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Advancing COVID-19 vaccines – avoiding different regulatory standards for different vaccines and need for open and transparent data sharing

Open AccessPublished:August 18, 2020DOI:https://doi.org/10.1016/j.ijid.2020.08.043

      Introduction

      The erratic ways by which the global scientific R&D, pharma and technology community conducted themselves during epidemics such as SARS-CoV-1, Ebola virus, MERS-CoV and others, the lack of co-operation and missed opportunities for filling important knowledge gaps and having an enhancing and multiplier effect, led to the establishment of the WHO R&D Blueprint and global strategy and preparedness plan (). The Blueprint leverages the successes and addresses the gaps in order for the world to be prepared for the next pandemic(s). Previous attempts to develop a vaccine against two lethal coronaviruses, SARS-COV-1 and MERS-COV, generated knowledge about their structure, function and pathogenesis (
      • Prompetchara E.
      • Ketloy C.
      • Palaga T.
      Immune responses in COVID-19 and potential vaccines: Lessons learned from SARS and MERS epidemic.
      ,
      • Dhama K.
      • Sharun K.
      • Tiwari R.
      • et al.
      COVID-19, an emerging coronavirus infection: advances and prospects in designing and developing vaccines, immunotherapeutics, and therapeutics.
      ), although several vaccine candidates for SARS-COV-1 and MERS-CoV failed in early-stage clinical trials, and none were advanced to licensing. However, the experience accelerated rapid development of several technological platforms which are now being used for development of COVID-19 vaccines. The explosive global spread of COVID-19 pandemic has generated international consensus in principle, between the WHO, vaccine developers, governments, funders, donors and industry, with agreement on the need to develop an effective COVID vaccine and plans for fair and equitable rollout to all countries (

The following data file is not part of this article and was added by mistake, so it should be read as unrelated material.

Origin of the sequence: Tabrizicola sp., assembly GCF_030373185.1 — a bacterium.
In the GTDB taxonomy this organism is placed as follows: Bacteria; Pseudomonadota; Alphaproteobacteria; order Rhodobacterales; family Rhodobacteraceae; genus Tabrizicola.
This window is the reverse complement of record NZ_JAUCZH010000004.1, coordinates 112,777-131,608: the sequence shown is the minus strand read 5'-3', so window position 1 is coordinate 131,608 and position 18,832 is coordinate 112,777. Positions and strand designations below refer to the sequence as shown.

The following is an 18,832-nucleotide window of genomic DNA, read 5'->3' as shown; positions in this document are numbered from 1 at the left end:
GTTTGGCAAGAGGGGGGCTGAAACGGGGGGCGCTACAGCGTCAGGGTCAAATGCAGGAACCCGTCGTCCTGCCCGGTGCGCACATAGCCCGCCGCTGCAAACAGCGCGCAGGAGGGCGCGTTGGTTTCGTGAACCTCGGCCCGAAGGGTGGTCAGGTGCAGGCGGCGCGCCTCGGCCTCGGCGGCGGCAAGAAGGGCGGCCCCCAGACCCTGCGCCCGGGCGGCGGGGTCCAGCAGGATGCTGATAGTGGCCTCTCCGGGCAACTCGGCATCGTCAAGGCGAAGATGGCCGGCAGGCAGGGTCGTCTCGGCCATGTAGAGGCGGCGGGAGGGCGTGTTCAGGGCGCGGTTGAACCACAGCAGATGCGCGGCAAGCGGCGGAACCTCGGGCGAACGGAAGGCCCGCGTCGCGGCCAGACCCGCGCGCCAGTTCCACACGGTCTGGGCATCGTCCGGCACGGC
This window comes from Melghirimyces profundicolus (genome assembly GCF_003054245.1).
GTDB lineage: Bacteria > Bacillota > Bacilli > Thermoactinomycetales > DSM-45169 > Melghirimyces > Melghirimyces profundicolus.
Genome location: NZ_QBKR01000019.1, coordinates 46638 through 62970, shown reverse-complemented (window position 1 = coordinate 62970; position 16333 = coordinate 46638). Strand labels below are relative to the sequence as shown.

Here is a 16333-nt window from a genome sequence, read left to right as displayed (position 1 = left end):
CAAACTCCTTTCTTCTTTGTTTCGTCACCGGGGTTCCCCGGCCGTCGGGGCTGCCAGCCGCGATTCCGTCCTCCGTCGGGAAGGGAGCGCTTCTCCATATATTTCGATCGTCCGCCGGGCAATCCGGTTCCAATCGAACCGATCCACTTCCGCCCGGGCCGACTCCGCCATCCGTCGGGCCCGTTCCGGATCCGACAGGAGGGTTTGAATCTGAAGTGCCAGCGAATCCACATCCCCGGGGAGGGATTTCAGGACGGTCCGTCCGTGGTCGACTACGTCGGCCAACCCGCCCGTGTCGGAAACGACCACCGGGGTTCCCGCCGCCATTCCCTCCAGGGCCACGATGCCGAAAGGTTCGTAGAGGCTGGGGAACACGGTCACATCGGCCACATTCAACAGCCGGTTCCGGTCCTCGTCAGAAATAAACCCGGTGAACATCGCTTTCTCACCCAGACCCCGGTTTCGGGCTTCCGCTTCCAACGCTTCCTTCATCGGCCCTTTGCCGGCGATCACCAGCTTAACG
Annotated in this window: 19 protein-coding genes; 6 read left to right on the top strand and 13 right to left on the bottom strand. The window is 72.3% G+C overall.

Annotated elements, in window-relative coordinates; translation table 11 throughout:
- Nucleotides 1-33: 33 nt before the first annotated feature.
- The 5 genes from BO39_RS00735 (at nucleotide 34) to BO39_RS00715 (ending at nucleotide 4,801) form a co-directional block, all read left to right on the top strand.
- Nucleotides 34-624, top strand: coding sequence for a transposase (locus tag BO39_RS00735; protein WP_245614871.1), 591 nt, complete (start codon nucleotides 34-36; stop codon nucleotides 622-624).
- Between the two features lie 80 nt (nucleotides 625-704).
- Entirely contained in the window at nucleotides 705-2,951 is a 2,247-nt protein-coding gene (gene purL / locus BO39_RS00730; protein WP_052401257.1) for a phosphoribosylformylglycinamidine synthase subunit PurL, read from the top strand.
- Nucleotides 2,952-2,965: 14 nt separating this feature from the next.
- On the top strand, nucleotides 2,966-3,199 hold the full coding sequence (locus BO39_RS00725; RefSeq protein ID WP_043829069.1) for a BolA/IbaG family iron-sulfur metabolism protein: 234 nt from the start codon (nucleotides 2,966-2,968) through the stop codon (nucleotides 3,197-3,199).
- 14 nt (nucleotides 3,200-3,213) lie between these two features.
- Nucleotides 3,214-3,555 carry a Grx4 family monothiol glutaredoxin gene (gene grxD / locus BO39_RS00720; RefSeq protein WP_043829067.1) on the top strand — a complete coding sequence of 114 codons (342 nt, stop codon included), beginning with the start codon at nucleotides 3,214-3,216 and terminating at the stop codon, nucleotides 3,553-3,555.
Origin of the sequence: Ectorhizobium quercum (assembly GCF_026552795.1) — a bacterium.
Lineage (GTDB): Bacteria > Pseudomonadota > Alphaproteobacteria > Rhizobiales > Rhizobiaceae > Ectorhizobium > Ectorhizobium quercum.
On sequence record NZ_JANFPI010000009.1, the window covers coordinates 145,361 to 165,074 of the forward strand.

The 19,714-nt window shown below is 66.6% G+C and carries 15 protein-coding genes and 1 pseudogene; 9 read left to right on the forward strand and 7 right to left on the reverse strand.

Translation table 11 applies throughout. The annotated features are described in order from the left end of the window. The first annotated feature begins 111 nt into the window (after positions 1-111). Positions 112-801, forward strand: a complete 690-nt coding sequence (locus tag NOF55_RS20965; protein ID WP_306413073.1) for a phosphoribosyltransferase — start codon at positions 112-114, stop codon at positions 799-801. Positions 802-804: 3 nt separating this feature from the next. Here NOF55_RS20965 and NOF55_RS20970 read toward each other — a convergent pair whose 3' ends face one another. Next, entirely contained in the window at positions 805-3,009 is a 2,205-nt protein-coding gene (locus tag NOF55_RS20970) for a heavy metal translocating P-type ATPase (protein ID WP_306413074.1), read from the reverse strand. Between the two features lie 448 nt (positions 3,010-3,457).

• Lurie N.
      • Saville M.
      • Hatchett R.
      • Halton J.
      Developing Covid-19 Vaccines at Pandemic Speed.
      ). Important concerns during these discussions have been expressed by developing countries that only developed countries will have priority access to any new COVID 19 vaccine.

      COVID-19 vaccine- race to be the first and Sputnik-V

      Researchers and vaccine developers around the world have raced to develop a COVID-19 vaccine and over 170 candidate vaccines are now being followed by the World Health Organization (). By August 1st 2020, there were 47 vaccine candidates undergoing evaluation, 25 in phase 1, 17 in phase 2, and 6 in phase 3 trials, although none had been approved for general use. The western media has focussed on COVID-19 vaccines being developed by selected western countries (UK, USA, Germany, Italy), and China. Thus the announcement by the Russian authorities on August 10th, 2020 of the approval of a vaccine against SARS-CoV-2 (

      Science. 2020. Science Russia’s approval of a COVID-19 vaccine is less than meets the press.- https://www.sciencemag.org/news/2020/08/russia-s-approval-covid-19-vaccine-less-meets-press-release -accessed 15th August, 2020).